schaden_freude_lj: (free falling)

Greetings! Here is my second entry for the 100 Things Blogging Challenge and today's installment is The Descendants. It won 45 awards and another 72 nominations and they were all well deserved.

The story revolves around Matt King, an attorney and sole trustee to 25,000 acres of undeveloped beach property that has belonged to his family since the reign of Kamehameha the Great. His extended family is urging him to sell the property to developers before the trust dissolves and while he's looking at different offers, his wife has a boating accident complete with closed head trauma, and ends up on life support. Her doctor tells Matt that she is clinically brain dead and she has an Advanced Directive on file. He gives Matt a few days to contact family and friends to come say goodbye before she dies.

Over the course of these few days, Matt learns all types of things about his daughters that he didn't know, because he is the self-described "back-up parent, the understudy". He learns a few unsavory things about his wife as well.

The movie had a few light and amusing moments, but for the most part, it was excruciating. Watching Matt's perception of his life unravel with revelation after revelation, each one a little worse than the one before was heartbreaking. Seeing his friends' and family's either over the top reactions or complete lack of empathy was horrible. Matt turning his oldest daughter into a co-conspirator, and putting both daughters into unacceptable situations was understandable, but oh so wrong!

Worse still were the scenes at the hospital. Those took me back to sitting with my mother and picked at scabs I thought had healed. As painful as it was to watch, I genuinely cared about these people and their plight; I was completely immersed and my attention never strayed until the final credits began to roll.

If my critique hasn’t made you run and hide, please consider seeing this film.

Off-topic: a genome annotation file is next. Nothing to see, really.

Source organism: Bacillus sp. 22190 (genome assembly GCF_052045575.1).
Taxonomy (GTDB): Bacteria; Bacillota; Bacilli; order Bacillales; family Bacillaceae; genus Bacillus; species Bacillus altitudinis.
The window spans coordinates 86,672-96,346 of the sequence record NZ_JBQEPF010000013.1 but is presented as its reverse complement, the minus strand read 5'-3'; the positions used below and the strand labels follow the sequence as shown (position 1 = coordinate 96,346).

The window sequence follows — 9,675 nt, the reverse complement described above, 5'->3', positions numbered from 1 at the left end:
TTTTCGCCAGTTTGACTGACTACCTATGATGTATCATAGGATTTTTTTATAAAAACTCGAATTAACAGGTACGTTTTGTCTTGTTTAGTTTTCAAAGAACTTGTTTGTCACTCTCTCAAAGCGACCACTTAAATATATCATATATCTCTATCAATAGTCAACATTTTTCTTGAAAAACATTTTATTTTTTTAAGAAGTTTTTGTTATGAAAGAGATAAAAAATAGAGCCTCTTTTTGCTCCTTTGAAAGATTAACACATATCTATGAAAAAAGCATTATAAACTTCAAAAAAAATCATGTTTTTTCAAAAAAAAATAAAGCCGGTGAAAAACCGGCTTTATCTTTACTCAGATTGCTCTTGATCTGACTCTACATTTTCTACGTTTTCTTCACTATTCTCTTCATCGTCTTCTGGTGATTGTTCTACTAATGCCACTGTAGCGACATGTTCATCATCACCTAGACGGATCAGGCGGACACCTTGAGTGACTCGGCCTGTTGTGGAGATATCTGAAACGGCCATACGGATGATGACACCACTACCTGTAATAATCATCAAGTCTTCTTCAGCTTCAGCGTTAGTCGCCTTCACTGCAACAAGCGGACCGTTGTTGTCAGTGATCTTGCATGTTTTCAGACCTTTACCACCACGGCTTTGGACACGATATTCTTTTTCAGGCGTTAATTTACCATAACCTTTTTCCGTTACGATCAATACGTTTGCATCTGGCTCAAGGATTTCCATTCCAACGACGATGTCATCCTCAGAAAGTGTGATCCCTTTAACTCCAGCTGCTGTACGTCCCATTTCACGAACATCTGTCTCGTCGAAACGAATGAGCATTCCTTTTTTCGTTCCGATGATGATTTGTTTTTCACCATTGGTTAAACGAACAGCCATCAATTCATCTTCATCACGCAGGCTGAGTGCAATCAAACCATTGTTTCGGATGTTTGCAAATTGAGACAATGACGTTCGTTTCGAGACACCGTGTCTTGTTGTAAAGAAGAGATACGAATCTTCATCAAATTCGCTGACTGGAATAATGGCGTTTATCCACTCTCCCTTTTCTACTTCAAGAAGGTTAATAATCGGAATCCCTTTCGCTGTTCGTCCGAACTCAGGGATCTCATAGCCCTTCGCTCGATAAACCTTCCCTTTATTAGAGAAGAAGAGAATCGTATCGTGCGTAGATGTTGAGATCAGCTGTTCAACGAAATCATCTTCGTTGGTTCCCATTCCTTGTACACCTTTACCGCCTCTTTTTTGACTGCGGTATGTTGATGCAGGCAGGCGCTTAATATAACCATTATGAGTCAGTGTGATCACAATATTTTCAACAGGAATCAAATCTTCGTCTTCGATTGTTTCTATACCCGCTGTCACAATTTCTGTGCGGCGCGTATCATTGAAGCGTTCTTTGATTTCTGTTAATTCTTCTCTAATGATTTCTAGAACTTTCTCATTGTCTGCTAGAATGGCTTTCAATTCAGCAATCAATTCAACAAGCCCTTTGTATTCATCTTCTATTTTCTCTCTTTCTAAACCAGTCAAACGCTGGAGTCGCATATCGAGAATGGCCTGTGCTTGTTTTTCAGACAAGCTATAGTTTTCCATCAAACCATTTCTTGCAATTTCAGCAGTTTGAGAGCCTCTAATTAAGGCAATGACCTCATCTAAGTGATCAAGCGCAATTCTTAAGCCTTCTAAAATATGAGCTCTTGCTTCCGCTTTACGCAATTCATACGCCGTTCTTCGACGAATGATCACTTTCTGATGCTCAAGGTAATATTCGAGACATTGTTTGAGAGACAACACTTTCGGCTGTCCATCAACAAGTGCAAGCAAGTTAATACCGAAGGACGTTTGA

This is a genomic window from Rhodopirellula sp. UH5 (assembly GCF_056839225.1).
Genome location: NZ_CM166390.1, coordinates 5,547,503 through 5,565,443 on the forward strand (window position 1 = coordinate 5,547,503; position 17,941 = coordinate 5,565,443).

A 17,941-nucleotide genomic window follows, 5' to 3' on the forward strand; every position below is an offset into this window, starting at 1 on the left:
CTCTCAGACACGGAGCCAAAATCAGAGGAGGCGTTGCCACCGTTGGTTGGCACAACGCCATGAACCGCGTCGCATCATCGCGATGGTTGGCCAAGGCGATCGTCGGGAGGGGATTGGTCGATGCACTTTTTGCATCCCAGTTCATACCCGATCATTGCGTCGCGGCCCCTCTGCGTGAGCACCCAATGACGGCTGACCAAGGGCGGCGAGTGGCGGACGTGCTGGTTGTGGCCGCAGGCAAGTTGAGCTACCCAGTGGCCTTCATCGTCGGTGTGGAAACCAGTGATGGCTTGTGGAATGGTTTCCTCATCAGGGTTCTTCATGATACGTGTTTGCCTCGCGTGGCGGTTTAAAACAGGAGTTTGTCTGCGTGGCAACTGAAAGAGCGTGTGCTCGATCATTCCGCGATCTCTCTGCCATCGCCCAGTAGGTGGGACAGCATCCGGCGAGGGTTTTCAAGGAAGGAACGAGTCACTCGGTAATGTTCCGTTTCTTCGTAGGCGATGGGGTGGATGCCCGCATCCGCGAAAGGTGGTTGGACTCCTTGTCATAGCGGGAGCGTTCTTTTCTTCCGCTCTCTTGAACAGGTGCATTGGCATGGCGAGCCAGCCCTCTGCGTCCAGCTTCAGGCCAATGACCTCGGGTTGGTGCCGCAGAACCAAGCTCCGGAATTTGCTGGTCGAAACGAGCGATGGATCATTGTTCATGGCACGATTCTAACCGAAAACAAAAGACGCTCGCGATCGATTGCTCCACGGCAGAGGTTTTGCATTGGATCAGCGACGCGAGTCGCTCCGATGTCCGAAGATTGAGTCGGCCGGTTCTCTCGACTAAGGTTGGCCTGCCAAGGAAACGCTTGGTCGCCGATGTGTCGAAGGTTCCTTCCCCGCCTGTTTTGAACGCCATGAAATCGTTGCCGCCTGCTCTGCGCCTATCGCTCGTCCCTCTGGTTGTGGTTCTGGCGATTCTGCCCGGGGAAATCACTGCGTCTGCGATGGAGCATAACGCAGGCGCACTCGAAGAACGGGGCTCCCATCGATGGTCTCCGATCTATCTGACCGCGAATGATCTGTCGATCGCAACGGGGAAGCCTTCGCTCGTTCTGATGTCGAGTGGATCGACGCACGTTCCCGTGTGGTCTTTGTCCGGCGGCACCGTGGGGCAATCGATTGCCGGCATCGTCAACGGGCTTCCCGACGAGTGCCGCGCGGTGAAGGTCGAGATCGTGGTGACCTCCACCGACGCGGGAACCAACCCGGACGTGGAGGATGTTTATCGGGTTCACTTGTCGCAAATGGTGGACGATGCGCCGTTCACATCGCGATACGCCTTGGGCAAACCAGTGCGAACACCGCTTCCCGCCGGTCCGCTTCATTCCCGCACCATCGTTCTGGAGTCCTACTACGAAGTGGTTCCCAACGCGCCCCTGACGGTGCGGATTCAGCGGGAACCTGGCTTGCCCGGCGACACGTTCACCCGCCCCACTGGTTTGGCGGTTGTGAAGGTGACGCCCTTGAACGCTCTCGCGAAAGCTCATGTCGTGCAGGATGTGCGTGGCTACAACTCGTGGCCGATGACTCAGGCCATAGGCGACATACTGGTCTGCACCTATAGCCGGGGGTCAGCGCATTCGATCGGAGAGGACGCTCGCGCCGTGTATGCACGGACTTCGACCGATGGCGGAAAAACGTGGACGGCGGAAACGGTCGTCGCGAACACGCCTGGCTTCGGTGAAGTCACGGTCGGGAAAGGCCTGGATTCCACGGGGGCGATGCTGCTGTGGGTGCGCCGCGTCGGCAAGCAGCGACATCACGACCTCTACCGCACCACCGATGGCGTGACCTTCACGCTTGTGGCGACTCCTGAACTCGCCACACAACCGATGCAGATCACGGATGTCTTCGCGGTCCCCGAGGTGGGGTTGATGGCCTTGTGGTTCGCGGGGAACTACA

This entry was originally posted at http://schadenfreude.dreamwidth.org/68244.html.
schaden_freude_lj: (Thoughtful)



{Take the 100 Things challenge!}




When I first saw this challenge posted, I knew I wanted to participate, but it took several days to decide on a topic. Ultimately, movies were the only logical choice, because they are such a large part of my life. Movies produce laughter and tears, fear and courage, lust and disgust, etc. Likewise, films may intentionally or unintentionally evoke memories and the strong emotions associated with those memories.

This type of reaction is what I wish to discuss today, and the culprit is Kevin Smith's Red State.

First, I went into this movie cold. I'd heard a little bit about it when Smith auctioned the distribution rights to himself at Sundance, but I really didn't know anythng about the plot.

Second, since it was included in the Horror/Thriller section at Netflix, and it is Kevin Smith, I was expecting a lot of gore and a few laughs.

Man, was I wrong.

In Red State, Smith tackles Fred Phelps and the Westboro band of inbreds, the ATF disaster at Waco, and the conservative party's interpretation of religion. He does it extremely well, I just didn't expect it to be so goddamned scary!

There was quite a bit of gore and unsettling, oppressive violence. However, to me, the most frightening scene in the movie was:

The Sermon

YouTube has disabled embedding, so I can only supply a link.

Those nine minutes hurtled me back to my youth, attending an Assembly of God/Pentecostal church, and perfectly illustrates how one person can use a little nugget of scripture to manipulate people into believing anything, and use God to justify hate.

Kevin Smith is an excellent film maker, and his topics are 100% guaranteed not to be boring. Michael Parks is one of the most underrated actors of all time, and I think he should be in every movie made from now on.

Regardless of your political/religious views, this movie will make you take a long look at society and yourself. I highly recommend it.


This entry was originally posted at http://schadenfreude.dreamwidth.org/67956.html.
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